Post-Hubrisween: Life (2017)

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I was going to review this for Hubrisween, but Gavin had a prior claim to it. Cool, I did The Living Head instead, because I was sure Gavin would have more interesting things to say. So here is a post-Hubrisween review. It’s wafer-thin!

Okay, show of hands: who passed this one up because it was so obviously this generation’s Alien? Um hm, yeah, okay. Me too. Until I needed an “L”.

In the near future, the crew of the International Space Station is waiting for the return of the Mars Pilgrim 7 probe, carrying with it soil samples. The probe has been hit by space debris and is off-course; it is only through a risky maneuver that the craft and its precious scientific cargo is retrieved.

Knowing what you know, you can pretty much write the movie from here: a dormant microbe is found frozen, they manage to revive it, it begins developing and evolving rapidly, and at some point, it gets hungry.

Don’t touch, dummy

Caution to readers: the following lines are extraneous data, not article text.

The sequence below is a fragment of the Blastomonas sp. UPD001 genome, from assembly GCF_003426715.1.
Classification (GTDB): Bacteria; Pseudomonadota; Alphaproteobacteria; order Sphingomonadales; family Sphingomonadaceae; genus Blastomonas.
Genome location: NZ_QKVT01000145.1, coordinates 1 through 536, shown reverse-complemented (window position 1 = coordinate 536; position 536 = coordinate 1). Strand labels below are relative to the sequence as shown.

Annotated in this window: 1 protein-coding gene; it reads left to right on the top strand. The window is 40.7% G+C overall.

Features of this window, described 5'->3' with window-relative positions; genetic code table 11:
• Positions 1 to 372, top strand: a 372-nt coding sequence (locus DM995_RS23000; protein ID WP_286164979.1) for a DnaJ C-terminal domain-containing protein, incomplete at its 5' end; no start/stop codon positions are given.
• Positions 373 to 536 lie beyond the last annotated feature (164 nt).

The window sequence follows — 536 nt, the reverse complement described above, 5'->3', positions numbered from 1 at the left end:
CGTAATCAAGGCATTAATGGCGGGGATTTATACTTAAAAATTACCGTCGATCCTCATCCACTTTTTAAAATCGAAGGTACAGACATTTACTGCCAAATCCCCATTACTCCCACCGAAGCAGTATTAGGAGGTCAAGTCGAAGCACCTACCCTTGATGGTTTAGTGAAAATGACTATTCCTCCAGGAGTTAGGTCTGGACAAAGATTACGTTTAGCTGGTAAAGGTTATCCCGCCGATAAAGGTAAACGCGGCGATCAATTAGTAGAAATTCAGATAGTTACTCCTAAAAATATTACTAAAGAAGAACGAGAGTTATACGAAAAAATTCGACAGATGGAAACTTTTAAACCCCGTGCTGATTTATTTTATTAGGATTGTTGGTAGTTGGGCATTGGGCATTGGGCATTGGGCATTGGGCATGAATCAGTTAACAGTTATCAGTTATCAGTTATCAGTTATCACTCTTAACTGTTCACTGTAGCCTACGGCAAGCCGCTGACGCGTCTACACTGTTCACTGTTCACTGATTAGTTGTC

That is ridiculously simplistic of me, of course; the script does a far better job of developing our monster (as the result of a national contest among schools, it is named Calvin) and its threat. The creature is fast, ridiculously resilient, resisting cold and heat, and intelligent as hell.  Our six person crew is various flavors of doomed, and the film’s success will depend on how creatively they meet those dooms, as they attempt, with very limited resources, to rid themselves of a creature that must not be allowed to reach Earth.

Life does a good job of distinguishing our cast; the heaviest hitters box office-wise are Ryan Reynolds and Jake Gyllenhaal. Gyllenhaal’s character has been in space for a record amount of time, and his body is beginning to atrophy dangerously – he just doesn’t want to go back among billions of people, most of them assholes, and dirty air (tell me that’s not identifiable). The biologist (Ariyon Bakare) is a paraplegic who enjoys the increased mobility microgravity allows. Miranda (Rebecca Ferguson) is the Contamination Officer who has her work cut out for her, and whose contingency plans are constantly screwed up by human error and the unforeseen ingenuity of the enemy. Director Daniel Espinosa keeps things moving, and the character notes seem to flow organically (which seems an unfortunate turn of phrase here).

The influence of Cuarón’s Gravity is definitely felt, with all the null-gravity choreography and attempts to keep the technology reasonably realistic. So yes, this is Alien with floating, but it’s well-produced floating.

And also yes, this is this generation’s Alien. Which was that generation’s It! The Terror from Beyond Space. We can play that game for some time, but let’s take it in another direction.